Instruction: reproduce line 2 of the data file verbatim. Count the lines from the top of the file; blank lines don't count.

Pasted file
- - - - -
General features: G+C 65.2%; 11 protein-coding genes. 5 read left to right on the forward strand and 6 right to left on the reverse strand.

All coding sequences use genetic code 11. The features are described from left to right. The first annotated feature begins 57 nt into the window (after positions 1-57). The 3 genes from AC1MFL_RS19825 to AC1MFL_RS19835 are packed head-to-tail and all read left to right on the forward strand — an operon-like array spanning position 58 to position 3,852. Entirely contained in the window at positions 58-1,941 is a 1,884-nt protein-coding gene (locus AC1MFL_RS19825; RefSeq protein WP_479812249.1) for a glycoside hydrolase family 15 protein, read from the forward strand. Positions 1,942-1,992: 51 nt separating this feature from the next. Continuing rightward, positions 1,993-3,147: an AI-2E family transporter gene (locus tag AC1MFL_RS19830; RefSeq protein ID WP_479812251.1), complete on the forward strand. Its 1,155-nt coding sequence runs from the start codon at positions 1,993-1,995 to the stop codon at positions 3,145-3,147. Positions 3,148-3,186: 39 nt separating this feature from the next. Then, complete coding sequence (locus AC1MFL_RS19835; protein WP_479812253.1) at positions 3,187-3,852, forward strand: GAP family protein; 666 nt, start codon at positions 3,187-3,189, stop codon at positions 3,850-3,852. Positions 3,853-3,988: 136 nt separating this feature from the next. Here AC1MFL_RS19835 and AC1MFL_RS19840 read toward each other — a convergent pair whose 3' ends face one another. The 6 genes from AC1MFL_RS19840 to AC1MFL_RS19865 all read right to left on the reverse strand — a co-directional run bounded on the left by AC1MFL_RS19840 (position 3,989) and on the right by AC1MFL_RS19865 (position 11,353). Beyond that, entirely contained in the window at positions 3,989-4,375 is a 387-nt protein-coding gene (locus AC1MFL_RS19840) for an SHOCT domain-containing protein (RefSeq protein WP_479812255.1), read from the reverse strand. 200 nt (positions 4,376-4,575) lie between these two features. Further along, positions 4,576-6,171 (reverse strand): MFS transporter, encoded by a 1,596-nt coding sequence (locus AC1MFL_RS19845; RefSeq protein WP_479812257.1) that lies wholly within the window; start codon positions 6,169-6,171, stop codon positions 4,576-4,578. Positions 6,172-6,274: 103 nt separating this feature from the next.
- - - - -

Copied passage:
All coding sequences use genetic code 11. The features are described from left to right. The first annotated feature begins 57 nt into the window (after positions 1-57). The 3 genes from AC1MFL_RS19825 to AC1MFL_RS19835 are packed head-to-tail and all read left to right on the forward strand — an operon-like array spanning position 58 to position 3,852. Entirely contained in the window at positions 58-1,941 is a 1,884-nt protein-coding gene (locus AC1MFL_RS19825; RefSeq protein WP_479812249.1) for a glycoside hydrolase family 15 protein, read from the forward strand. Positions 1,942-1,992: 51 nt separating this feature from the next. Continuing rightward, positions 1,993-3,147: an AI-2E family transporter gene (locus tag AC1MFL_RS19830; RefSeq protein ID WP_479812251.1), complete on the forward strand. Its 1,155-nt coding sequence runs from the start codon at positions 1,993-1,995 to the stop codon at positions 3,145-3,147. Positions 3,148-3,186: 39 nt separating this feature from the next. Then, complete coding sequence (locus AC1MFL_RS19835; protein WP_479812253.1) at positions 3,187-3,852, forward strand: GAP family protein; 666 nt, start codon at positions 3,187-3,189, stop codon at positions 3,850-3,852. Positions 3,853-3,988: 136 nt separating this feature from the next. Here AC1MFL_RS19835 and AC1MFL_RS19840 read toward each other — a convergent pair whose 3' ends face one another. The 6 genes from AC1MFL_RS19840 to AC1MFL_RS19865 all read right to left on the reverse strand — a co-directional run bounded on the left by AC1MFL_RS19840 (position 3,989) and on the right by AC1MFL_RS19865 (position 11,353). Beyond that, entirely contained in the window at positions 3,989-4,375 is a 387-nt protein-coding gene (locus AC1MFL_RS19840) for an SHOCT domain-containing protein (RefSeq protein WP_479812255.1), read from the reverse strand. 200 nt (positions 4,376-4,575) lie between these two features. Further along, positions 4,576-6,171 (reverse strand): MFS transporter, encoded by a 1,596-nt coding sequence (locus AC1MFL_RS19845; RefSeq protein WP_479812257.1) that lies wholly within the window; start codon positions 6,169-6,171, stop codon positions 4,576-4,578. Positions 6,172-6,274: 103 nt separating this feature from the next.